Author + information
- Spencer B. King III, MD, Editor-in-Chief, JACC: Cardiovascular Interventions∗ ()
- ↵∗Address correspondence to:
Spencer B. King, III, MD, MACC, Saint Joseph's Heart and Vascular Institute, 5665 Peachtree Dunwoody Road NE, Atlanta, Georgia 30342
We are always interested in getting feedback on how the journal is doing and how it can be improved, and apart from the occasional irate musings from a disgruntled rejected author, people seem almost too complimentary. Therefore, it is a bit refreshing when we can have open conversations with those I will call “stakeholders” in the journal. These, of course, are not just editors but board members, authors, and frequent reviewers. As many of you know, we have board meetings of the JACCfamily of journals at the major international scientific sessions, i.e., ACC, AHA, ESC meetings, and now, for JACC: Cardiovascular Interventions,we have just concluded a meeting to listen to some of the stakeholders in this journal. We are obviously also interested in the reaction to interventional cardiovascular content of the parent JACCas well. The opportunity for this discussion was the EuroPCR meeting in Paris, where about 50 of our colleagues who could break away from other commitments engaged in a lively discussion with Tony DeMaria and myself. Mirroring the EuroPCR, which is heavily attended by cardiologists from around the world, the United States being an unfortunate exception, we heard opinions from our colleagues from Europe, the Middle East, Asia, and South America, as well as the United States. This was a welcomed mix as over 70% of submissions to JACC: Cardiovascular Interventionscontinue to come from outside the United States. This truly is an international journal. A number of issues were discussed, and I will mention the ones that some of you may want to reflect on, as will we.
All those in attendance were pleased to have their papers published in a journal with a high impact factor, such as JACC: Cardiovascular Interventions; however, some are disappointed with rejection of their high-quality studies. We agreed, but with an acceptance rate of just over 10%, our page limitation requires prioritizing and excluding many papers that we would like to publish. Suggestions to address this issue include online-only publication of certain articles. The group was polled to see how many would accept the idea of publishing their paper online only. I was surprised with how many would be willing for this to happen. However, since our most recent survey shows that a significant majority of our readers still read the print version, they may not see the online material. Nonetheless, this is food for thought.
Another approach to increase the number of articles per issue and to shorten the papers. It is interesting to see how many submissions are close to the 4,500-word limit given in the Instructions for Authors. It sometimes seems that authors feel that if they must use the entire word limit amount. We have not been diligent enough as editors in urging a shorter version after acceptance. When papers are shortened as recommended they are almost always improved. Perhaps we should take advice from Benjamin Franklin who said on submitting a paper on electricity to the Royal Society in London, “I have already made this paper too long for which I must crave pardon, not having now time to make it shorter.”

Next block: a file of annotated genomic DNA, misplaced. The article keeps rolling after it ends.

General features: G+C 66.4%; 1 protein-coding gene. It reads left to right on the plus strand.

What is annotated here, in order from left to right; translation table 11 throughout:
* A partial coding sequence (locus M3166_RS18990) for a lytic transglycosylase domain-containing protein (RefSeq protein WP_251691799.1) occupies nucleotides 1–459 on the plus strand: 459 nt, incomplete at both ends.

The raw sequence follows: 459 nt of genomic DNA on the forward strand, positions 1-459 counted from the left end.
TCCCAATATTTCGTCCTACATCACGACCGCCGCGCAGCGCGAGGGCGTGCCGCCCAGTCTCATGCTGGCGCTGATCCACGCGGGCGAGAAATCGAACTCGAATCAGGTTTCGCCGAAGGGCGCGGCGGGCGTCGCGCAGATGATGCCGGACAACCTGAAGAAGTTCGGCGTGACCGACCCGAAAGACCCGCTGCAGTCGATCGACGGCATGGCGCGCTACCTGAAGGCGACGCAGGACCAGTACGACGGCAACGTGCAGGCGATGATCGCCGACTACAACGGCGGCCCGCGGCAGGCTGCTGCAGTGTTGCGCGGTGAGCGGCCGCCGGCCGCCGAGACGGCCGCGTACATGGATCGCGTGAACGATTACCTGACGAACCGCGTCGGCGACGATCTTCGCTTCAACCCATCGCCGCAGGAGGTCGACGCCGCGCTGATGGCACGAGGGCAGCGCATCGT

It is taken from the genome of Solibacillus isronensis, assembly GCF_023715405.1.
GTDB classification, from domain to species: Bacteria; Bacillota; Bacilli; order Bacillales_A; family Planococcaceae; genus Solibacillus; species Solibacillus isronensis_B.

Another concern that was expressed was the competition for journal space between long-term follow-up articles on clinical trials with intermediate results already reported versus innovative but largely hypothesis-generating studies. One solution that we have begun to suggest for incremental follow-up of previously published trials is a very short research communication with trial design and methods referenced with the paper only focusing on the things that changed with the longer-term follow-up. Often a concise paper is more impactful than a verbose one. For original research, some methods and tables can be put in online appendices but most felt that the key methods must remain in the print version so the paper can be completely understood without referring to another source. I queried the group for opinions about pro/con opinion pieces. The response was almost unanimous that they did not feel the journal was the place for these debates, but should depend on well-crafted editorials for selected articles when such comments seemed called for. Some issues may still call for expression of differing interpretations of the available data.
Finally, the recurring question of whether this is a clinical journal only or one open to early-phase technology arose. Certainly we intend to do both, although our major responsibility is to provide the readership, mostly clinical, with papers that have a chance to influence therapy. That said, we do want to make sure that the innovative ideas of our scientists are communicated to the broad cardiovascular community. With the very large readership of JACC: Cardiovascular Interventionswe have the opportunity to do this, and we will be diligent not to let high-quality, innovative research slip by.
It was a very worthwhile interaction, and we will continue to hold these types of sessions at venues attended by large numbers of our board members, authors, and frequent reviewers. We also appreciate suggestions from the readers for improvements that can make the journal even better. We learn much more by listening than by talking
- American College of Cardiology Foundation